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Gotta have faith

Gotta have faith

The Art of Listening

Photo by Dingzeyu Li on Unsplash

I’ve always been good at taking time for myself. I’m all about a girls trip, buying myself something I want just because or just getting in “me” time whenever I see fit.  For the last year or so, I’ve been trying to focus more on how to be still with my inner thoughts. As I get older and continue to search for direction, I feel a growing need to not only really think about what I want but to also hone in and listen to the answers.  I spend a lot of time  praying for things and asking for guidance, but I’m not sure I’ve perfected how to listen for the answers or decipher what I truly want and need.

When I can’t figure things out, my first go to is research, research, research. I volunteer to spend an hour a week in our church’s Adoration Chapel. During my devotional hours, I’ve discovered books that provide guidance on the process of preparing my self for prayer so that I’m most clear and free from distraction. Over that last year or so I’ve come across 4 books that have provided me with those infamous “aha” moments Auntie O is always talking about. I loved these books because they’re centered around listening to your gut and doing what will allow you to live and enjoy your life, authentically.  That is such an Oprah way of wording it, but it’s true.  I’ve found the search for a deeper understanding of self and perfecting the art of listening to what God or the universe is trying to tell me is a process. I’m the type of person who needs a toolkit to help me figure this out. It’s not an easy process for me, but one that I’m finding increasingly necessary on my journey. The other aspect I’m working on is consistency. Now, this is the hardest for me. I’ll be the first to admit, I suck at consistency. See also,  my exercise life and the last few years with this blog!  Look, I’m a work in progress, but aren’t we all?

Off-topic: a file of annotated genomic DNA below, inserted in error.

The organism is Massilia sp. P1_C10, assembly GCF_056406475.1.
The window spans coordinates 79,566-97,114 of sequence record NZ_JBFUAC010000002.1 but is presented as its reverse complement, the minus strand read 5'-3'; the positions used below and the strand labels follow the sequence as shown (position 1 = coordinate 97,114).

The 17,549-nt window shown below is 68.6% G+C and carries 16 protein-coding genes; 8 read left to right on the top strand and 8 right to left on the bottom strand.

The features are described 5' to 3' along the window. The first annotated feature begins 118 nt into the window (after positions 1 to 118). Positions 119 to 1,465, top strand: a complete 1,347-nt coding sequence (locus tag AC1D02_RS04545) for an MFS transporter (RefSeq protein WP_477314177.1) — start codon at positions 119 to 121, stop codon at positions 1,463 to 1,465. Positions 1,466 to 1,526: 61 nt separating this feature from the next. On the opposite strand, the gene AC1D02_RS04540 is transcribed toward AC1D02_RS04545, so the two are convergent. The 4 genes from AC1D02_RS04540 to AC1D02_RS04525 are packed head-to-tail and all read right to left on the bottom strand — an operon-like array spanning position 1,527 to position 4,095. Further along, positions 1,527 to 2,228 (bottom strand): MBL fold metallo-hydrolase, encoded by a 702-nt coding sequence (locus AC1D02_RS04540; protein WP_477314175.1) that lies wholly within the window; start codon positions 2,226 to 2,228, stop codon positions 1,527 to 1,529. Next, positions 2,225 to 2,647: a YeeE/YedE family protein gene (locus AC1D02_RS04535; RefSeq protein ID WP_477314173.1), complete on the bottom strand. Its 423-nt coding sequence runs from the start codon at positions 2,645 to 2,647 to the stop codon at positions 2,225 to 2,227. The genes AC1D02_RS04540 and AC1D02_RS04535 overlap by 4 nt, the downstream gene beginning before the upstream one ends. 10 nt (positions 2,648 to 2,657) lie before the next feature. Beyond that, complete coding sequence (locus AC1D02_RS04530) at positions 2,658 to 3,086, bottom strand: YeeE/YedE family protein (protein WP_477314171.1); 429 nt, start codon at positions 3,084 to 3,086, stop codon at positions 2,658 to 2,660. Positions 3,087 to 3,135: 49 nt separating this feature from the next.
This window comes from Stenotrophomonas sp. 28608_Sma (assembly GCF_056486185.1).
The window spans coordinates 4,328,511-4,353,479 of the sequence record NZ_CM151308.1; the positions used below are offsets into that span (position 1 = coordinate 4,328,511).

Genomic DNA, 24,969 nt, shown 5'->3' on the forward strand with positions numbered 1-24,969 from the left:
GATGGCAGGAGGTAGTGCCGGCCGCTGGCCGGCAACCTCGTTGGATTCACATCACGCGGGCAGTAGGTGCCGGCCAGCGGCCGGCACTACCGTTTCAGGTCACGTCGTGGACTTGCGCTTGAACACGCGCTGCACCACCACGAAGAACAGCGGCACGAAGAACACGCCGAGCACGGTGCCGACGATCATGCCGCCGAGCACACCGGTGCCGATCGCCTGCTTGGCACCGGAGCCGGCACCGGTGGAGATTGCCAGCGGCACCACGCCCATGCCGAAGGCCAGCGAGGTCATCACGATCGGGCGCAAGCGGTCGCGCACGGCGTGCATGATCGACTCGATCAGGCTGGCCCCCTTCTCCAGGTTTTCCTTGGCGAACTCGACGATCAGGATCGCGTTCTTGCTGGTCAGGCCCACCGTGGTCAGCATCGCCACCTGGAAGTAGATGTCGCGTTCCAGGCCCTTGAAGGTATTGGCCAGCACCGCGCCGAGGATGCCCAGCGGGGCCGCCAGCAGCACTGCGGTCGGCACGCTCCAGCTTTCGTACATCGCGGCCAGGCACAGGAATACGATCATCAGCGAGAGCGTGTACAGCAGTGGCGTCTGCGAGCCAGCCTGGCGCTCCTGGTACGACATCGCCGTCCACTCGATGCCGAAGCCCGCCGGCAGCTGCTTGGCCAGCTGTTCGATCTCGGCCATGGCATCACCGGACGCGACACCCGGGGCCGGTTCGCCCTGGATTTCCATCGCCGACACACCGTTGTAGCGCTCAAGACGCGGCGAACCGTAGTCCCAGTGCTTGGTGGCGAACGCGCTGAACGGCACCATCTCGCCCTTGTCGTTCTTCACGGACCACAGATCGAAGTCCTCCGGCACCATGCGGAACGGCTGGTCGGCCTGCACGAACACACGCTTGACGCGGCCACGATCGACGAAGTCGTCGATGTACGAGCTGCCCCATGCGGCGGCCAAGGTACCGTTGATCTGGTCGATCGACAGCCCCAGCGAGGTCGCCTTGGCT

Here are the four books that have been extremely helpful for me:

“Four Signs of Being a Dynamic Catholic” by Matthew Kelly – Provides an outline for preparing yourself for prayer and establishing consistency.

“Into the Deep” by Dan Burke – Helps create a deeper more meaningful prayer life.

“The Power of Silence” by Robert Cardinal Sarah – Focuses on blocking out external and internal noise so you can hear God.

“What I know for Sure” by Oprah Winfrey – Through her life lessons, you learn how to be true to yourself in all aspects of life.


*Just So You Know: The first 3 books are Catholic-based. However, if you struggle with the process of intentional prayer or strive for a deeper more connected prayer life, as I do, I think you can find them full of great nuggets of information. I didn’t find them to be preachy or centered on conversion. I’m not about that life, you do you. I’m still in reading “The Power of Silence” so if it goes left at the end, my bad!


Do you have a prayer or mediation ritual? Do you think you’ve perfected the art of blocking out the world’s noise and listening to what God or the universe is trying to tell you?

Gotta have faith

The Art of Letting Go

Sometimes the hardest thing for a person to do is to let go. We’ve all experienced it in some aspect of our lives from relationships to careers. I know several people, including myself, who are currently in the process of letting go of something or someone in hopes of allowing a sense of renewal or calm into our lives. The question is how do you know when it’s time to let go?